(This post may contain affiliate links. Read my full disclosure.)

*If you would like these posts delivered directly to your inbox, simply subscribe below (and get the FREE eBook, The 7 Habits of a Highly Fulfilling Marriage).

Embracing Unity: How Two People Can Think and Act as One

Embracing Unity - How Two People Can Think and Act As One

I think it’s pretty sweet.

What? What’s sweet?

Oh, you know the way you always check in with your husband before committing to do anything. 

“Sweet.” Hmm . . . .

Not necessarily the word I would have used.

But, yeah, I guess I do “always check in” with him.

And he with me.

Because we’ve made it our practice to think and act as one.

Some people think this is sweet, like my friend.

For other people?  It makes them shudder. Like we’re somehow just too “into” each other.

Do I ever feel stifled? Hindered? Slowed down by this whole “oneness” thing?

Admittedly, it was a new way for me to look at life – this life we’re now sharing together – but the Bible states we are no longer two people like we were before.

We are now one flesh.

So what exactly does that mean?

Surely, not simply that we sleep together.

Not that it isn’t important – because it is – but it’s got to mean more than that. One flesh is mentioned in such a way as not merely to be a matter of going to bed with him.

The two shall become one.

No longer he and me . . . because now it’s WE.

And you know what we have found? It takes a little – okay a lot of – practice and intentionality. We have to purpose to think and act as one. 

So They Are No Longer Two But One Flesh

How Do Two People Think and Act as One?

We don’t lead private lives. There’s no such thing as “his” life and “mine”. We belong to each other and so there are no secrets or hidden things. For instance, I have free access to his computer and he to mine. We have a basic knowledge where the other person is at all times. We share with each other what we’ve been thinking about, who we’ve been talking to, and what is on our heart.

Unity means being completely open with one another.

We don’t make independent decisions. We make all major decisions together and run most minor decisions by the other person. And, yes, I do believe in submitting to my husband because that’s what God says in His Word (Eph.5:22). But at the same time, I’m blessed to be married to a man who values my opinion and cares deeply about my concerns. We aim to be of one mind on most everything.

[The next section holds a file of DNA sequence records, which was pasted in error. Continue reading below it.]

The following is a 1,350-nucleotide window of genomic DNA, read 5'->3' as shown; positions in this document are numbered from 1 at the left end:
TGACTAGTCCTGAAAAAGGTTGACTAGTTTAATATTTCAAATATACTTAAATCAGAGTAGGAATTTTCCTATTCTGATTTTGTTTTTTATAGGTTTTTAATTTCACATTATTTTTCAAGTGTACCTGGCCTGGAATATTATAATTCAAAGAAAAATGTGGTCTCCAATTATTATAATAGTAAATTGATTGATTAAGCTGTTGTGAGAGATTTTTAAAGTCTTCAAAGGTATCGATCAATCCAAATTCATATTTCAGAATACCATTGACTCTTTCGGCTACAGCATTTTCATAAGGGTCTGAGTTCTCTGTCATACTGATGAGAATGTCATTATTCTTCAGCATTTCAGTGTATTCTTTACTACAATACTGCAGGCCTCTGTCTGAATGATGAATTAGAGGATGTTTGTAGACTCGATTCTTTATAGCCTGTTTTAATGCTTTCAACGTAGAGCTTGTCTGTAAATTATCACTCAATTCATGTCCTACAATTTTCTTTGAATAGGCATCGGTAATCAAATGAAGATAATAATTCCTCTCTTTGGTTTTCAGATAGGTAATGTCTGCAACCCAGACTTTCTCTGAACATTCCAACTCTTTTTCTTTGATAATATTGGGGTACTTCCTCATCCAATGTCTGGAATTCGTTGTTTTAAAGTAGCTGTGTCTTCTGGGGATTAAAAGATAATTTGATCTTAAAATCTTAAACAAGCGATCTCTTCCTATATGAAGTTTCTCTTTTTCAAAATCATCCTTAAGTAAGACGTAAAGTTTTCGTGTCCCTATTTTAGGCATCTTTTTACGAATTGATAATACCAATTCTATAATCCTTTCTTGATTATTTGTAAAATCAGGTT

Unity means making your decisions together.

We stand together as one. As my husband reminds me, “You and I are on the inside. Everyone else is looking in from the outside.” What this means is that we are protective of our unity and don’t allow anyone – not family or friends – to try and divide us. Staying unified can be challenging enough without the added stress of others pulling us apart.

Unity means being fiercely loyal to each other.

We speak as one. You wouldn’t have to know us long before you picked up that we often say “we” and “our” rather than “I” and “my”. This is not merely one of our quirks, but language we consciously use to inform others – as well to remind ourselves – that we are in this together. It’s not about what I want or what he wants, but what WE want and what WE are thinking.

Unity means communicating your togetherness.

So that’s the real reason why I “always check in with him” and why I plan to do keep doing so. And maybe it is sorta sweet. But it’s more than that too. It’s oneness and it’s biblical marriage.

No longer two.

But one

Challenge: What are some ways that you and your husband maintain your unity? Or, what are some challenges you face in living as “one”?

In His grace,

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*I hope you are being blessed and refreshed by our Virtual Marriage Retreat!

Embrace Your Marriage - A Virtual Marriage Retreat

Every Monday in September, these five bloggers and I are offering a word of wisdom and inspiration to encourage you in your marriage. I hope you’ll hop over to see each one of them!

And here are the topics . . . .

  • September 1 – Embracing Grace 
  • September 8th – Embracing Change  
  • September 15th – Embracing Your Differences  
  • September 22nd – Embracing Unity 
  • September 29th – Embracing Friendship 

100 Ways to Love Your Husband by Lisa Jacobson and 100 Ways to Love Your Wife by Matthew L Jacobson

(This post may contain affiliate links. Read my full disclosure.)

*If you would like these posts delivered directly to your inbox, simply subscribe below (and get the FREE eBook, The 7 Habits of a Highly Fulfilling Marriage).

12 Lessons I Want Our Son to Learn Before He Turns 12

12 Lessons I Want My Son to Learn Before He Turns 12

Isn’t it amazing how much you can learn in one trip to the library?

Most every week I take one . . . or more . . . of the boys with me for a Library Date.

Yesterday, I took all three boys – ages 8, 10, and 12.

The boys raced for the entrance door, but then the oldest stayed behind and held the door open for the person who had come up the walk behind us.

Warming my mother’s heart.